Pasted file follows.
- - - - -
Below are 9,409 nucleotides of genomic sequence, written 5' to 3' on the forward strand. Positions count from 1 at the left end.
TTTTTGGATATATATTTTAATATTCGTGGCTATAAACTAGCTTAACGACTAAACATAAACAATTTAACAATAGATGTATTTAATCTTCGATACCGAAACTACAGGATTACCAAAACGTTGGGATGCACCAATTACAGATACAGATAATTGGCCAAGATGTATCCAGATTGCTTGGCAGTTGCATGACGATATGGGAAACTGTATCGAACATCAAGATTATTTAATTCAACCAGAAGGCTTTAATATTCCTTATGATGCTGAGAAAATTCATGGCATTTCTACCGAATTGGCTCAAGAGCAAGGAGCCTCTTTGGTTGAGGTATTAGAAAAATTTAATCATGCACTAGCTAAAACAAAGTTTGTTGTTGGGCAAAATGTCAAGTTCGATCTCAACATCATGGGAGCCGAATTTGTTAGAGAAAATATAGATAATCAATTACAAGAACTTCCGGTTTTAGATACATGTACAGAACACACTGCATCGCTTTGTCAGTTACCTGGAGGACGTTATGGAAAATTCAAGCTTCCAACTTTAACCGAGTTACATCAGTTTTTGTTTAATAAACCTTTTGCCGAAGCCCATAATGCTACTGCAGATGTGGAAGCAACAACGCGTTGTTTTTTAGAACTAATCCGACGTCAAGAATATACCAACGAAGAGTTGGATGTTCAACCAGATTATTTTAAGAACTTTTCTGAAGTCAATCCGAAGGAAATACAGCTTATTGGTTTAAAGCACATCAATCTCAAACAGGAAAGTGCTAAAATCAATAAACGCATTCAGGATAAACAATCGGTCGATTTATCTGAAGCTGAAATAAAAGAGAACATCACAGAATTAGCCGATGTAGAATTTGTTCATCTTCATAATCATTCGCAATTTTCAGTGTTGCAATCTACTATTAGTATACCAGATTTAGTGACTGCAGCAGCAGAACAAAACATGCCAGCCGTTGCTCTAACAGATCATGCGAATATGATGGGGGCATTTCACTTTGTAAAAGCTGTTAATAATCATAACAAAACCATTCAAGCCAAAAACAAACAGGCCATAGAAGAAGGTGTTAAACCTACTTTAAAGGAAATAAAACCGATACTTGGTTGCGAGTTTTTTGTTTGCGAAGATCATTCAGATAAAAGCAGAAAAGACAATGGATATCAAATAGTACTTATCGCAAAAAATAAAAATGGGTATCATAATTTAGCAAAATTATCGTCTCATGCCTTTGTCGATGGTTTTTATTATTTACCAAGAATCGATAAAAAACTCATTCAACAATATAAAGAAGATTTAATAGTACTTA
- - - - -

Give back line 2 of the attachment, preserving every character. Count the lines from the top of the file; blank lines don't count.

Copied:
TTTTTGGATATATATTTTAATATTCGTGGCTATAAACTAGCTTAACGACTAAACATAAACAATTTAACAATAGATGTATTTAATCTTCGATACCGAAACTACAGGATTACCAAAACGTTGGGATGCACCAATTACAGATACAGATAATTGGCCAAGATGTATCCAGATTGCTTGGCAGTTGCATGACGATATGGGAAACTGTATCGAACATCAAGATTATTTAATTCAACCAGAAGGCTTTAATATTCCTTATGATGCTGAGAAAATTCATGGCATTTCTACCGAATTGGCTCAAGAGCAAGGAGCCTCTTTGGTTGAGGTATTAGAAAAATTTAATCATGCACTAGCTAAAACAAAGTTTGTTGTTGGGCAAAATGTCAAGTTCGATCTCAACATCATGGGAGCCGAATTTGTTAGAGAAAATATAGATAATCAATTACAAGAACTTCCGGTTTTAGATACATGTACAGAACACACTGCATCGCTTTGTCAGTTACCTGGAGGACGTTATGGAAAATTCAAGCTTCCAACTTTAACCGAGTTACATCAGTTTTTGTTTAATAAACCTTTTGCCGAAGCCCATAATGCTACTGCAGATGTGGAAGCAACAACGCGTTGTTTTTTAGAACTAATCCGACGTCAAGAATATACCAACGAAGAGTTGGATGTTCAACCAGATTATTTTAAGAACTTTTCTGAAGTCAATCCGAAGGAAATACAGCTTATTGGTTTAAAGCACATCAATCTCAAACAGGAAAGTGCTAAAATCAATAAACGCATTCAGGATAAACAATCGGTCGATTTATCTGAAGCTGAAATAAAAGAGAACATCACAGAATTAGCCGATGTAGAATTTGTTCATCTTCATAATCATTCGCAATTTTCAGTGTTGCAATCTACTATTAGTATACCAGATTTAGTGACTGCAGCAGCAGAACAAAACATGCCAGCCGTTGCTCTAACAGATCATGCGAATATGATGGGGGCATTTCACTTTGTAAAAGCTGTTAATAATCATAACAAAACCATTCAAGCCAAAAACAAACAGGCCATAGAAGAAGGTGTTAAACCTACTTTAAAGGAAATAAAACCGATACTTGGTTGCGAGTTTTTTGTTTGCGAAGATCATTCAGATAAAAGCAGAAAAGACAATGGATATCAAATAGTACTTATCGCAAAAAATAAAAATGGGTATCATAATTTAGCAAAATTATCGTCTCATGCCTTTGTCGATGGTTTTTATTATTTACCAAGAATCGATAAAAAACTCATTCAACAATATAAAGAAGATTTAATAGTACTTA